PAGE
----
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Commodity market integration 1850–1913: Evidence from Britain and Germany

Published online by Cambridge University Press:  06 September 2005

Norwegian School of Economics and Business Administration, Helleveien 30, N-5045 Bergen, Norway
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In a sample that contains annual prices of 39 selected commodities in Britain and Germany in the period 1850 to 1913, substantial evidence of well integrated commodity markets is found. The degree of integration is not universal across markets and varies over time, however. Absolute price variability was in general decreasing over the period, indicating more closely integrated markets. But the reintroduction of tariffs in Germany beginning in 1879 implied that this trend was broken for a number of agricultural commodities. With the exception of animal foodstuffs, which were affected by non-tariff barriers, most price series are cointegrated. The speed of adjustments of prices, measured by estimates of the half-life of Law of One Price (LOP) deviations, is often in the range of 1 to 1.5 years, which is lower than that found in many other studies of market integration.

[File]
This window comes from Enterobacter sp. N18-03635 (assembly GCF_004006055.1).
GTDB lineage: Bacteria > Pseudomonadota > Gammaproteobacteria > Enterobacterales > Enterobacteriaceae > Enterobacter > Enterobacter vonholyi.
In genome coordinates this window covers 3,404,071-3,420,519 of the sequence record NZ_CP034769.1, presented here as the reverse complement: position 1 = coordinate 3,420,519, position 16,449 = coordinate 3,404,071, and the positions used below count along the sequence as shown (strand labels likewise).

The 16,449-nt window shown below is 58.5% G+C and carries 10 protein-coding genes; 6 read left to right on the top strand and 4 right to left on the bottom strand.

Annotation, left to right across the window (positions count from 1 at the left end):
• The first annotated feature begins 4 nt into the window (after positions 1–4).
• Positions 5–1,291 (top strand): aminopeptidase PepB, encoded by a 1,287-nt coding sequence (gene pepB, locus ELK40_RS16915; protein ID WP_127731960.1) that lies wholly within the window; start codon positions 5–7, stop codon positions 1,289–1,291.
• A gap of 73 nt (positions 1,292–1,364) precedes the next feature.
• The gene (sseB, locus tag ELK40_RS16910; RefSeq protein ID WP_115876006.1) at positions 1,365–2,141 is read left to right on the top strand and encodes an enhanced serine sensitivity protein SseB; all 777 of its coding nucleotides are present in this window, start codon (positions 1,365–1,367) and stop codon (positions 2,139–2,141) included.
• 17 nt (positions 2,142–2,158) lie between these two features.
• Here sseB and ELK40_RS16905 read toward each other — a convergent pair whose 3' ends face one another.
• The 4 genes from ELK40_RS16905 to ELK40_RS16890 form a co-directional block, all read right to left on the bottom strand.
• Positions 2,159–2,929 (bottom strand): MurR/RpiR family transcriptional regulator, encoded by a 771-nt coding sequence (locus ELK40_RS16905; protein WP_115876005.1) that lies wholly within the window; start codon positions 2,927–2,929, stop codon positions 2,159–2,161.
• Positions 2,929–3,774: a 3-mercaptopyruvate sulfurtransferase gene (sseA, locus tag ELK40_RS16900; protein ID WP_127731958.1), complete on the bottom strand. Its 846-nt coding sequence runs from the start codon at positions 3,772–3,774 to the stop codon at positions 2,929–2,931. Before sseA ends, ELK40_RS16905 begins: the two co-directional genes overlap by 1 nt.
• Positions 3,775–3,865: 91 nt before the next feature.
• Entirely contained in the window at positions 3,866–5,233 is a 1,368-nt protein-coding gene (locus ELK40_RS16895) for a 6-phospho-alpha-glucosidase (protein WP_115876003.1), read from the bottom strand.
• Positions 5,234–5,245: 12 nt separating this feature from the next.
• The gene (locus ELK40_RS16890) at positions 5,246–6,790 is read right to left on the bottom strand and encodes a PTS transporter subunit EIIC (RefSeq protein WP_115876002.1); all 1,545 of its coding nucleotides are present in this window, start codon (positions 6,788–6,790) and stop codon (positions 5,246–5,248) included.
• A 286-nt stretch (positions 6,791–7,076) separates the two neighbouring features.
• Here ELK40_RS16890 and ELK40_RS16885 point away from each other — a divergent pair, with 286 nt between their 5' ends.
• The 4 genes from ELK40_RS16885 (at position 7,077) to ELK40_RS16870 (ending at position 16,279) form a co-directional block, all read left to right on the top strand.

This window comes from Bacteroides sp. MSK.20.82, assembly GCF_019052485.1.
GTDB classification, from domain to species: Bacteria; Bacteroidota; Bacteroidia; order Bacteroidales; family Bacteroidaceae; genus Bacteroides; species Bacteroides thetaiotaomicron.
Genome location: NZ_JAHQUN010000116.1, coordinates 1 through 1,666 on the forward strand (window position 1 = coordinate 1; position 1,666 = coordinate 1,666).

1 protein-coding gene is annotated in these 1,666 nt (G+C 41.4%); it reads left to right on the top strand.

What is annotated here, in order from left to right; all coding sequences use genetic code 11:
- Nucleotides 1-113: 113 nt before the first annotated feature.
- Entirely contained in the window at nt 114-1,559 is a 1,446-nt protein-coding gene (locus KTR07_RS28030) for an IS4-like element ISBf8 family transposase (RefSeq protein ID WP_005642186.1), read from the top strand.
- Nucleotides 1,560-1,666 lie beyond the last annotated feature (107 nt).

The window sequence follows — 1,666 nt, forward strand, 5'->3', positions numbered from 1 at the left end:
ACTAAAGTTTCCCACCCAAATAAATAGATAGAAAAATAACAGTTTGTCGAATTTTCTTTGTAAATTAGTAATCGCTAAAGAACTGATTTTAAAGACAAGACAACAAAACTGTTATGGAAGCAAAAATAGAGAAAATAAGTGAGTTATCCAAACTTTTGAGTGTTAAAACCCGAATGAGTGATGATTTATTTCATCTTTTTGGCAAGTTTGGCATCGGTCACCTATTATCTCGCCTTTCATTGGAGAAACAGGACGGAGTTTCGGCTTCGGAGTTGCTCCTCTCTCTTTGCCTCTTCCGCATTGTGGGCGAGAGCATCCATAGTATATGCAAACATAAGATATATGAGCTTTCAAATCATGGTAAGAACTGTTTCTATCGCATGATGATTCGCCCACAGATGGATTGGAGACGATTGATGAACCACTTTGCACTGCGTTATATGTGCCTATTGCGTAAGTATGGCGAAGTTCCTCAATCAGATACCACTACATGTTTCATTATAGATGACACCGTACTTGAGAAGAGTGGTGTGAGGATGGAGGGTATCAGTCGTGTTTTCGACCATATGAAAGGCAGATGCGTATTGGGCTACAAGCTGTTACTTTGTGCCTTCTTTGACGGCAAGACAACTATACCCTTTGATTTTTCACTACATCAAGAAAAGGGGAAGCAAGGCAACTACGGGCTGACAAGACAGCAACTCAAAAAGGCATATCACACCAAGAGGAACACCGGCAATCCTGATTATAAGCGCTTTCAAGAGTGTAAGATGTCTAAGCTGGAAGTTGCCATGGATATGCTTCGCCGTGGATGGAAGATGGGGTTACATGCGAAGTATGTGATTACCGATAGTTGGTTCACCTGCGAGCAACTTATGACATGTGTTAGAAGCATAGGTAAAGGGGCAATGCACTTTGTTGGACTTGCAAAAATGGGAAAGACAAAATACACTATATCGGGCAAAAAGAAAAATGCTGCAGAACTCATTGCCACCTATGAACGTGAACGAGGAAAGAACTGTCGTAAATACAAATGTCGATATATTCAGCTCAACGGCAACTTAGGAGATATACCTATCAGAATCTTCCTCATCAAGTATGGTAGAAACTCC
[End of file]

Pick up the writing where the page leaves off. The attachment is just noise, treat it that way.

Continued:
Research Article
© Cambridge University Press 2005

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